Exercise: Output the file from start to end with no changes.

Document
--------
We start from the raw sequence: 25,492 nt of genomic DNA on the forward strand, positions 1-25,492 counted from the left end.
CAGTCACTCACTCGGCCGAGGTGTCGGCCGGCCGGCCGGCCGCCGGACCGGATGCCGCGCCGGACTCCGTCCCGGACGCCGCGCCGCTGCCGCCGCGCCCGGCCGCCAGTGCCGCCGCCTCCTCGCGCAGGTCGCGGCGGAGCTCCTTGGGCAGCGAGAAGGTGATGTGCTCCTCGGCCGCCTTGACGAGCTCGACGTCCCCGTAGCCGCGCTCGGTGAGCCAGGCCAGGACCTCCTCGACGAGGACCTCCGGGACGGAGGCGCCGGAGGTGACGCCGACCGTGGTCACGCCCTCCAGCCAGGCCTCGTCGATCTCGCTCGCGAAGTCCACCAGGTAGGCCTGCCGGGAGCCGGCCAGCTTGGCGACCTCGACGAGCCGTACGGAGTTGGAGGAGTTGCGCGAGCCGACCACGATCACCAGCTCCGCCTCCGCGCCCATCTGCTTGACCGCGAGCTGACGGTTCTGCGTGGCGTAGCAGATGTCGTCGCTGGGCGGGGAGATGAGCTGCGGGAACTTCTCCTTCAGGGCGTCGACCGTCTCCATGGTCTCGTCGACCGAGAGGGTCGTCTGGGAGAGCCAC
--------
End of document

We start from the raw sequence: 25,492 nt of genomic DNA on the forward strand, positions 1-25,492 counted from the left end.
CAGTCACTCACTCGGCCGAGGTGTCGGCCGGCCGGCCGGCCGCCGGACCGGATGCCGCGCCGGACTCCGTCCCGGACGCCGCGCCGCTGCCGCCGCGCCCGGCCGCCAGTGCCGCCGCCTCCTCGCGCAGGTCGCGGCGGAGCTCCTTGGGCAGCGAGAAGGTGATGTGCTCCTCGGCCGCCTTGACGAGCTCGACGTCCCCGTAGCCGCGCTCGGTGAGCCAGGCCAGGACCTCCTCGACGAGGACCTCCGGGACGGAGGCGCCGGAGGTGACGCCGACCGTGGTCACGCCCTCCAGCCAGGCCTCGTCGATCTCGCTCGCGAAGTCCACCAGGTAGGCCTGCCGGGAGCCGGCCAGCTTGGCGACCTCGACGAGCCGTACGGAGTTGGAGGAGTTGCGCGAGCCGACCACGATCACCAGCTCCGCCTCCGCGCCCATCTGCTTGACCGCGAGCTGACGGTTCTGCGTGGCGTAGCAGATGTCGTCGCTGGGCGGGGAGATGAGCTGCGGGAACTTCTCCTTCAGGGCGTCGACCGTCTCCATGGTCTCGTCGACCGAGAGGGTCGTCTGGGAGAGCCAC